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What does it mean to have high blood pressure? And what can I do about it?

Posted by UFMC Pueblo in Uncategorized | 0 comments

high blood pressure

 

High Blood Pressure is often called a “silent killer”, due to generally having no symptoms. But what does it mean to have high blood pressure?

 

Blood pressure is when the following two items happen:

  • When the heart pumps blood into the arteries and throughout the circulatory system
  • The force of the arteries as they resist blood flow

 

High blood pressure is harmful to the body because it causes the heart to work harder and faster than normal.  When the heart is over-worked for extended periods of time, the heart tends to enlarge and weaken. Arteries also suffer becoming scarred, hardened and less elastic over time. Both leaving the heart and arteries more prone to injury, including an increased the risk of heart attack, stroke, damage to the eyes, kidney failure, atherosclerosis and congestive heart failure.

 

High blood pressure combined with other risks, such as obesity, smoking, high blood cholesterol or diabetes greatly increases the risk for heart attack or stroke.

 

What does it mean when I have my blood pressure taken at the doctors office?

  • The higher number (also known as systolic pressure) represents the pressure exerted when the heart is beating.  
  • The lower number, or diastolic pressure, represents the pressure exerted when the heart is at rest between beats.

 

The systolic pressure is always stated first and blood pressure is measured in millimeters of mercury, or mm Hg.  For example, a blood pressure reading of 120 over 80 means that your systolic pressure is 122 mm Hg and your diastolic pressure is 80 mm Hg.

 

What are the causes of high blood pressure?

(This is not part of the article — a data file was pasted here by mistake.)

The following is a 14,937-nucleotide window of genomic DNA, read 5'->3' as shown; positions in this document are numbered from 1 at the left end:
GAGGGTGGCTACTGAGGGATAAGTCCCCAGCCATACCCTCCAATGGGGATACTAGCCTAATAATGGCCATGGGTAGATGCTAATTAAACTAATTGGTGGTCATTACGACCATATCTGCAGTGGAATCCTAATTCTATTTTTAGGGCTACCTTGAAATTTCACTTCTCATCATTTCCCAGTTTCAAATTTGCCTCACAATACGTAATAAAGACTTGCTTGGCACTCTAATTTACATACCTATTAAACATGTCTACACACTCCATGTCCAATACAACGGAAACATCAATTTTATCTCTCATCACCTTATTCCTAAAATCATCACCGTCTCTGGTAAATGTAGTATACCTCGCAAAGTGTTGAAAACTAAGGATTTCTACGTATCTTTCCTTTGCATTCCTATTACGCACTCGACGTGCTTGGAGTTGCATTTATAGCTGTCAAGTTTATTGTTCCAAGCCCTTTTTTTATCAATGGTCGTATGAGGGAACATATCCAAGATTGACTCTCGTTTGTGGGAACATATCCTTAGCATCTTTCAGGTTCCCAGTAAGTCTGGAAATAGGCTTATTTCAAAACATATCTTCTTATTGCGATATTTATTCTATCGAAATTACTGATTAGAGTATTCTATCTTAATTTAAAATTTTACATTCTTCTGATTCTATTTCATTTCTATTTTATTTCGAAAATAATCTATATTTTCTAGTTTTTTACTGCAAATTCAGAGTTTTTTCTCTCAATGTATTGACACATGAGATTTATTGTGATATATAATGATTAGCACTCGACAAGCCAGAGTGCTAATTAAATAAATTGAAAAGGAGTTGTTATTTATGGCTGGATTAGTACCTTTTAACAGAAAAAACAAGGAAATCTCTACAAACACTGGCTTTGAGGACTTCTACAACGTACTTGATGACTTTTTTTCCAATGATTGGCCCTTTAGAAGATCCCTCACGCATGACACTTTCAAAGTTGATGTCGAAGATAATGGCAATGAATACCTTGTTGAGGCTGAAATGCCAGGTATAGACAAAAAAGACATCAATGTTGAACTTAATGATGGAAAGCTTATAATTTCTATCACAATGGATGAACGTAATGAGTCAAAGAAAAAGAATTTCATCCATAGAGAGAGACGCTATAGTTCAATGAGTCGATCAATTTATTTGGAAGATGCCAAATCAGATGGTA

According to the CDC, the cause of high blood pressure is largely unknown, although there are certain risk factors that increase an individual’s chance for developing high blood pressure:

  • Heredity
  • Race
    • African Americans are more likely to develop high blood pressure)
  • Gender
    • Men have a greater chance of developing high blood pressure than women until age 55.  However, at over the age of 75, women are more likely to develop high blood pressure than men
  • Sodium sensitivity (salt)
  • Obesity and overweight
  • Heavy alcohol consumption
  • Sedentary lifestyle
  • Diabetics or individuals with gout or kidney disease
  • Heredity
    • individuals whose parents had/have high blood pressure are more at risk
  • Age
    • the older people get, the more prone to high blood pressure
  • Some medications
    • always tell your doctor about every medication you are taking – some medications increase blood pressure, others may interfere with the effectiveness of antihypertensive drugs


If you have concerns about high blood pressure, make sure to make an appointment with your doctor to have you blood pressure checked, and to discuss treatment options if you do have high blood pressure.

 

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